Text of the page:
A transplant involves removing the whole liver and replacing it with a healthy liver from another person (a donor). This treatment is effective for HCC, but it is generally used only in people with a single tumour or several small tumours. It is not usually recommended for cholangiocarcinoma (bile duct cancer).
To be considered for a liver transplant, you need to be reasonably fit, not smoke or take illegal drugs, and have stopped drinking alcohol for at least six months. Currently, all liver transplants in Australia are performed in public hospitals and there is no cost to you.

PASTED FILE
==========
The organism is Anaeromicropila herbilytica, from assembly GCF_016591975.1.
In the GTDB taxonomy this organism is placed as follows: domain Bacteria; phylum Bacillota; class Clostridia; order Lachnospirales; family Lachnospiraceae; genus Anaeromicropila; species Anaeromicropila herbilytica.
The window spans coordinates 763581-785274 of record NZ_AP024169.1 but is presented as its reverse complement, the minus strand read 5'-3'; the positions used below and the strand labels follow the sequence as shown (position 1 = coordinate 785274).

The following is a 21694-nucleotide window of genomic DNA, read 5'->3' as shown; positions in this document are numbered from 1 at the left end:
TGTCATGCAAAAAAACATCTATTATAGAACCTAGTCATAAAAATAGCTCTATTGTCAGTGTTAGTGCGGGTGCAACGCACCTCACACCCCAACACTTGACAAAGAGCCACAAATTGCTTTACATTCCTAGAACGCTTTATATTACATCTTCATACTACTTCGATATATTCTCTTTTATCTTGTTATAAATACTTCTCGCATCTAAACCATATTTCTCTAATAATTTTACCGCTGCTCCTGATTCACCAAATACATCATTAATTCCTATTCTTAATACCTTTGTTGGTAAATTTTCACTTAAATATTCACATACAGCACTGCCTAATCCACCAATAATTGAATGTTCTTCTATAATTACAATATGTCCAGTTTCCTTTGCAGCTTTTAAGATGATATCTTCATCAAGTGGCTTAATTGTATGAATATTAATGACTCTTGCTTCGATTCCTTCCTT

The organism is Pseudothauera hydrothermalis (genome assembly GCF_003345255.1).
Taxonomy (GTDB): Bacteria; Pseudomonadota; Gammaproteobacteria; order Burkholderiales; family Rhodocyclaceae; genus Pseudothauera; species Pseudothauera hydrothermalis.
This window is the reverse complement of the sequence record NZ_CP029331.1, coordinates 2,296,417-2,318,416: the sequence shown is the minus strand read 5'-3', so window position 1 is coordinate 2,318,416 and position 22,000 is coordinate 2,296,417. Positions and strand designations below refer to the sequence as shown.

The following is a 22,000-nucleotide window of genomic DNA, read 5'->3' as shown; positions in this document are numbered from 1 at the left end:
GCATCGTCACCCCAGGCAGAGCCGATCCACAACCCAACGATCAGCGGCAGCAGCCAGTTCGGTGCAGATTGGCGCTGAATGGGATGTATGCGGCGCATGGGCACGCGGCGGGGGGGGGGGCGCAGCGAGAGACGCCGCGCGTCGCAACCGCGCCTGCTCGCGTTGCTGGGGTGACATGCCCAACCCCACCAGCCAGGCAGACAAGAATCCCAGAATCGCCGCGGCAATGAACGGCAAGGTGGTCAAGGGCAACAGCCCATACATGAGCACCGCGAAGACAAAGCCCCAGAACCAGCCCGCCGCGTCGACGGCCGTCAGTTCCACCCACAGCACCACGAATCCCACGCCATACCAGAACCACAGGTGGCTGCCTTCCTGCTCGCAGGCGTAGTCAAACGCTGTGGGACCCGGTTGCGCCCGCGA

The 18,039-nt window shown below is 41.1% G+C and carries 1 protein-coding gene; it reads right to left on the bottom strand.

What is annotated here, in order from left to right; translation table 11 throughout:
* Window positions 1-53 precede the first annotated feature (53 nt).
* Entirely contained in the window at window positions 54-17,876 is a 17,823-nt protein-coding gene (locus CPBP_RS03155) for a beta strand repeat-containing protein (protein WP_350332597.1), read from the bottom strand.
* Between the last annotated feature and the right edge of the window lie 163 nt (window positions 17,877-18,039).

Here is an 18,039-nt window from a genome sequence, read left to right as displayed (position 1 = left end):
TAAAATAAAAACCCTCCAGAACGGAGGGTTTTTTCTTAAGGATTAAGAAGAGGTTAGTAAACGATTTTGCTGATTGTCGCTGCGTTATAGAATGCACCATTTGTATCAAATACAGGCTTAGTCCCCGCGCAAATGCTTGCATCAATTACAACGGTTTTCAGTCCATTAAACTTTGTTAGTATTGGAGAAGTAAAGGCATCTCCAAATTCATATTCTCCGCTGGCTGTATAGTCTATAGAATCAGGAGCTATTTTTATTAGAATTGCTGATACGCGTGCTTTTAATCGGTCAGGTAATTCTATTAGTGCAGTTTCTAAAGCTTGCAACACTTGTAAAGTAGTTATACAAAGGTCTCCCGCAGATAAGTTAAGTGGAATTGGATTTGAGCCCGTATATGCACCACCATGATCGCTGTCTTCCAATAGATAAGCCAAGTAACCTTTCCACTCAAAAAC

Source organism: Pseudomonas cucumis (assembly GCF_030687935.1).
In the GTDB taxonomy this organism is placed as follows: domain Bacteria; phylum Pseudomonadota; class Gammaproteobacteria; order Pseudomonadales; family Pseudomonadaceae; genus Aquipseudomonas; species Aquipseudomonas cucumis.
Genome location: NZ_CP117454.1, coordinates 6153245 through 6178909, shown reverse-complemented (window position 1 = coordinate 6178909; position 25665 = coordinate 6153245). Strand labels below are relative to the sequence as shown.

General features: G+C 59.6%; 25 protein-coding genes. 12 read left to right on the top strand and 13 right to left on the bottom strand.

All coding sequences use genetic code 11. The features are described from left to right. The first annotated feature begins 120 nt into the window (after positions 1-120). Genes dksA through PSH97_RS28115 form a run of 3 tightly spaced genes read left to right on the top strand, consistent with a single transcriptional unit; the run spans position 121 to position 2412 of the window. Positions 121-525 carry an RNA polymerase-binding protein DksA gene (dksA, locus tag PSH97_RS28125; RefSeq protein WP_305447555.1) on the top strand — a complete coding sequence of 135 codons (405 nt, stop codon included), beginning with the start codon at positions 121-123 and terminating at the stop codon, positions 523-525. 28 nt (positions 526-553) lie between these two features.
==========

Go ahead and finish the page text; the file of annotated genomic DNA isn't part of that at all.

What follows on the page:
Donor livers are scarce and waiting for a suitable liver may take many months. During this time, the cancer may continue to grow. As a result, most people have tumour ablation or TACE to control the cancer while they wait for a donor.
Unfortunately, in some people the cancer progresses despite treatment and a liver transplant will no longer be helpful. In this situation, you will be removed from the liver transplant waiting list and alternative treatment options will be discussed.
Recovering from a transplant − If you have a liver transplant, you will spend up to three weeks in hospital. It may take 3–6 months to recover and it will probably take a while to regain your energy.
You will be given drugs called immunosuppressants to stop the body rejecting the new liver. These need to be taken for the rest of your life. You will also have antibiotics to reduce the chance of infections.